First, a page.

Biological Invasions

, Volume 15, Issue 4, pp 785–797

What determines the impact of alien birds and mammals in Europe?

  • Sabrina Kumschick
  • Sven Bacher
  • Tim M. Blackburn
Original Paper

DOI: 10.1007/s10530-012-0326-6

Cite this article as:
Kumschick, S., Bacher, S. & Blackburn, T.M. Biol Invasions (2013) 15: 785. doi:10.1007/s10530-012-0326-6


An often-cited reason for studying the process of invasion by alien species is that the understanding sought can be used to mitigate the impacts of the invaders. Here, we present an analysis of the correlates of local impacts of established alien bird and mammal species in Europe, using a recently described metric to quantify impact. Large-bodied, habitat generalist bird and mammal species that are widespread in their native range, have the greatest impacts in their alien European ranges, supporting our hypothesis that surrogates for the breadth and the amount of resources a species uses are good indicators of its impact. However, not all surrogates are equally suitable. Impacts are generally greater for mammal species giving birth to larger litters, but in contrast are greater for bird species laying smaller clutches. There is no effect of diet breadth on impacts in birds or mammals. On average, mammals have higher impacts than birds. However, the relationships between impact and several traits show common slopes for birds and mammals, and relationships between impact and body mass and latitude do not differ between birds and mammals. These results may help to anticipate which species would have large impacts if introduced, and so direct efforts to prevent such introductions.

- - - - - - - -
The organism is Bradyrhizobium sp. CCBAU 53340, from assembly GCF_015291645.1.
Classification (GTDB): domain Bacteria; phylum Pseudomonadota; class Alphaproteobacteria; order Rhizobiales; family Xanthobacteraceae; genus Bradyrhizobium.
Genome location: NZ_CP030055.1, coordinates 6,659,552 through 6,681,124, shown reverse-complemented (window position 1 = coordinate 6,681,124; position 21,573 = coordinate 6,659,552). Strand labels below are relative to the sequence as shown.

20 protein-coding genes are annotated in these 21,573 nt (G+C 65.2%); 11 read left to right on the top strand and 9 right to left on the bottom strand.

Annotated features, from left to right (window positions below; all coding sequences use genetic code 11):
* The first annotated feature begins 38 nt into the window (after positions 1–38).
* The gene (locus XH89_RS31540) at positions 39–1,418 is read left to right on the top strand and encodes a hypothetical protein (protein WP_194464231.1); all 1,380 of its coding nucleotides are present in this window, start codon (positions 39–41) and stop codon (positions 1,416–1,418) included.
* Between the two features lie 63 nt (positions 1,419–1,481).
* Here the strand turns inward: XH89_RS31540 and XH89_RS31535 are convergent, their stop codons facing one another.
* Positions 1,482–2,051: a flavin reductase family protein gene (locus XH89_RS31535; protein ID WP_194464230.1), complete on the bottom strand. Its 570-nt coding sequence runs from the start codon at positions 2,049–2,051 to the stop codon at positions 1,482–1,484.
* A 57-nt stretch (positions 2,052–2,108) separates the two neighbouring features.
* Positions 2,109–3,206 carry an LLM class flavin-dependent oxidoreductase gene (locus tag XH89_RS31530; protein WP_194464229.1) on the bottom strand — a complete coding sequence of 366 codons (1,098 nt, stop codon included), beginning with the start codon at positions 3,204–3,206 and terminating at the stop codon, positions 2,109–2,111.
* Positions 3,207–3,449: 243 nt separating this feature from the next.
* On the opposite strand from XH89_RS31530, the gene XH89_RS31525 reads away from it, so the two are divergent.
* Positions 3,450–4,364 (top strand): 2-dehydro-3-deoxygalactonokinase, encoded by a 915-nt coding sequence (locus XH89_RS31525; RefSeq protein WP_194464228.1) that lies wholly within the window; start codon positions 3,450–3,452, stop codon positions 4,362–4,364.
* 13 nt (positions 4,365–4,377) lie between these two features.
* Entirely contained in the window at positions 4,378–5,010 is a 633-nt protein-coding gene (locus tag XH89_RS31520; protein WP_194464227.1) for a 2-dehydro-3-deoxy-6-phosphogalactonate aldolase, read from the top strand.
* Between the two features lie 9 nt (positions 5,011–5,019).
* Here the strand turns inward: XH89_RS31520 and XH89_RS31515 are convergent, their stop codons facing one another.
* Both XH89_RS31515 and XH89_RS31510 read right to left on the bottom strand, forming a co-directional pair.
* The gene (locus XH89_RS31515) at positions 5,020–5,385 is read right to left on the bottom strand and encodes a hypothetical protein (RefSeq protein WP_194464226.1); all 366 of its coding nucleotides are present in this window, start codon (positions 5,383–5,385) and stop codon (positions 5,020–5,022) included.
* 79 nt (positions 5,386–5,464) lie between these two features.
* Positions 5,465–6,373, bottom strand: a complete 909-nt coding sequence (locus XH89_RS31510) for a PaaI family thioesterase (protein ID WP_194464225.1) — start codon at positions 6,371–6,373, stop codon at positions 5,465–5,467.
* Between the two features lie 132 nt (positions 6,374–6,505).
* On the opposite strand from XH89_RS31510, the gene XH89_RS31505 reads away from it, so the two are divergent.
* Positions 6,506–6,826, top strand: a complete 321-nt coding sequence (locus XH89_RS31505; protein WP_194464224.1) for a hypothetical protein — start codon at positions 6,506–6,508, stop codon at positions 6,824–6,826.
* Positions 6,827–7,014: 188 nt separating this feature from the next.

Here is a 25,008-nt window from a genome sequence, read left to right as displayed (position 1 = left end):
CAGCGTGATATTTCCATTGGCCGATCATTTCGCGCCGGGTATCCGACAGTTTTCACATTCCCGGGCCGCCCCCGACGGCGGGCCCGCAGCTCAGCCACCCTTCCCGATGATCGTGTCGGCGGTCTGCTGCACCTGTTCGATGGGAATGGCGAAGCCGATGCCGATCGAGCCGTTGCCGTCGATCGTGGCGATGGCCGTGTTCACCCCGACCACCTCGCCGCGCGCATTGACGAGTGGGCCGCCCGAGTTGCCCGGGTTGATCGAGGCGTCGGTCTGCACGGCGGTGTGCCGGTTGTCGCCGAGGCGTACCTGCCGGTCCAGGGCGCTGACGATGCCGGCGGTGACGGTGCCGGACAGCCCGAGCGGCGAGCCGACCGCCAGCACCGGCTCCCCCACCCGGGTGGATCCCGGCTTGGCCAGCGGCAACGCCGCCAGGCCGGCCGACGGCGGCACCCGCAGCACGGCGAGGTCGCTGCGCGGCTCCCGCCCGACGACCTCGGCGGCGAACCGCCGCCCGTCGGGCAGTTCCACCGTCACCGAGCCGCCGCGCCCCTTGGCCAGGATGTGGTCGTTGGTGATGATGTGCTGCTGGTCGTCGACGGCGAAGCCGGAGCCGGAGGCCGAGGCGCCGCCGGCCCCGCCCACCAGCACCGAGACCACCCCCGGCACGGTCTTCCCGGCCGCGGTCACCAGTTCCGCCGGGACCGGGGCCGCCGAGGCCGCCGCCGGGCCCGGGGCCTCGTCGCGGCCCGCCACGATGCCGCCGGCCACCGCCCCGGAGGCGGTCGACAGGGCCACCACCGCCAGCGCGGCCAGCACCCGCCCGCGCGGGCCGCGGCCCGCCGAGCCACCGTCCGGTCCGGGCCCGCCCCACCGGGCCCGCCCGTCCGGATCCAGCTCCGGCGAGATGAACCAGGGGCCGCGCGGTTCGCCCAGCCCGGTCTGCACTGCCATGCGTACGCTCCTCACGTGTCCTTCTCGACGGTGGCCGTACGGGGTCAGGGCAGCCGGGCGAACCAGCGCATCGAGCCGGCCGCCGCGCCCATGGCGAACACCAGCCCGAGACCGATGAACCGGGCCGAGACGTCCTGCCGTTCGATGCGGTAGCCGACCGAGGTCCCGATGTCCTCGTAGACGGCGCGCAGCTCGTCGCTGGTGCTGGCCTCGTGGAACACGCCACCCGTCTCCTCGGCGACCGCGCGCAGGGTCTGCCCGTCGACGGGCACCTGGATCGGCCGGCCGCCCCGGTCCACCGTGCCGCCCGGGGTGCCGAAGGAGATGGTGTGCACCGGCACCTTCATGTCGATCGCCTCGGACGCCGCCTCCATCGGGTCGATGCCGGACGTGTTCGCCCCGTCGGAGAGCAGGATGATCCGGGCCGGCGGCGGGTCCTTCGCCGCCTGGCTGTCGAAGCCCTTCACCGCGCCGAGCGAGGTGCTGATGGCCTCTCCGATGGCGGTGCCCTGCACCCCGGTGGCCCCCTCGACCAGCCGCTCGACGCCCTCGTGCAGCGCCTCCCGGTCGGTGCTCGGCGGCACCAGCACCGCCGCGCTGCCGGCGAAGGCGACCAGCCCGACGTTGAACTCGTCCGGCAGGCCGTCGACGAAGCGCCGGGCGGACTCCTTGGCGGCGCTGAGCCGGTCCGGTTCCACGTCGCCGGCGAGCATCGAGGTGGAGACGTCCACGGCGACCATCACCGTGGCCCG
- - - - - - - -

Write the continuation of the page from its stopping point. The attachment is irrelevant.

Bird Clutch size Diet breadth Exotic Habitat breadth Invasion Litter size Mammal Species traits 

Copyright information

© Springer Science+Business Media B.V. 2012

Authors and Affiliations

  • Sabrina Kumschick
    • 1
    • 2
  • Sven Bacher
    • 3
  • Tim M. Blackburn
    • 4
    • 5
  1. 1.Institute of Ecology and EvolutionUniversity of BernBernSwitzerland
  2. 2.Department of Botany and Zoology, Centre of Excellence for Invasion BiologyUniversity of StellenboschMatielandSouth Africa
  3. 3.Unit Ecology and Evolution, Department of BiologyUniversity of FribourgFribourgSwitzerland
  4. 4.Institute of ZoologyZSLLondonUK
  5. 5.Distinguished Scientist Fellowship ProgramKing Saud UniversityRiyadhSaudi Arabia

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